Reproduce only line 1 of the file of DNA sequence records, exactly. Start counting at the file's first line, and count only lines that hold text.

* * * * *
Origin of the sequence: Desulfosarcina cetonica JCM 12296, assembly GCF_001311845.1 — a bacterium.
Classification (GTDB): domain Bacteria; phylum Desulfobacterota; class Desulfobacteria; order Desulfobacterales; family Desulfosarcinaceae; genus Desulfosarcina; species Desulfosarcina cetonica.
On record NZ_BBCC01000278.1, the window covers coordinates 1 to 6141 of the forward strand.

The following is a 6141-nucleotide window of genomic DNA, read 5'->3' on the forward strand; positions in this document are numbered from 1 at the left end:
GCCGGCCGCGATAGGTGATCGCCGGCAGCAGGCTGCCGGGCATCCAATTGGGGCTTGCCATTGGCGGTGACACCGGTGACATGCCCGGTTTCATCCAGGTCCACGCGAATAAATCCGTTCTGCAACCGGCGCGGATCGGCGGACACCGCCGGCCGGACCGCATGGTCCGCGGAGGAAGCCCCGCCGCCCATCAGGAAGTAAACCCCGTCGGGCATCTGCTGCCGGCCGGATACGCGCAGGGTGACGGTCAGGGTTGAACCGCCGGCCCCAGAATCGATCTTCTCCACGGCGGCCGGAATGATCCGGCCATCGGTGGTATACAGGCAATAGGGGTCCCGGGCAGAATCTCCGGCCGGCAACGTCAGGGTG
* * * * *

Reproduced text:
Origin of the sequence: Desulfosarcina cetonica JCM 12296, assembly GCF_001311845.1 — a bacterium.